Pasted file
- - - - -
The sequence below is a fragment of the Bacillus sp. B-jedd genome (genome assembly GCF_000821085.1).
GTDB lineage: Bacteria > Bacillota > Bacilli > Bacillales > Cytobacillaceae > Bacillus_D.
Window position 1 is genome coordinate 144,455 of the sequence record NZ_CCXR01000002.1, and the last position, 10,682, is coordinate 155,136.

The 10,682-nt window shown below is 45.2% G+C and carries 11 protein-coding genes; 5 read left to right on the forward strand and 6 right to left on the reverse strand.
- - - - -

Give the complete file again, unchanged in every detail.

The sequence below is a fragment of the Bacillus sp. B-jedd genome (genome assembly GCF_000821085.1).
GTDB lineage: Bacteria > Bacillota > Bacilli > Bacillales > Cytobacillaceae > Bacillus_D.
Window position 1 is genome coordinate 144,455 of the sequence record NZ_CCXR01000002.1, and the last position, 10,682, is coordinate 155,136.

The 10,682-nt window shown below is 45.2% G+C and carries 11 protein-coding genes; 5 read left to right on the forward strand and 6 right to left on the reverse strand.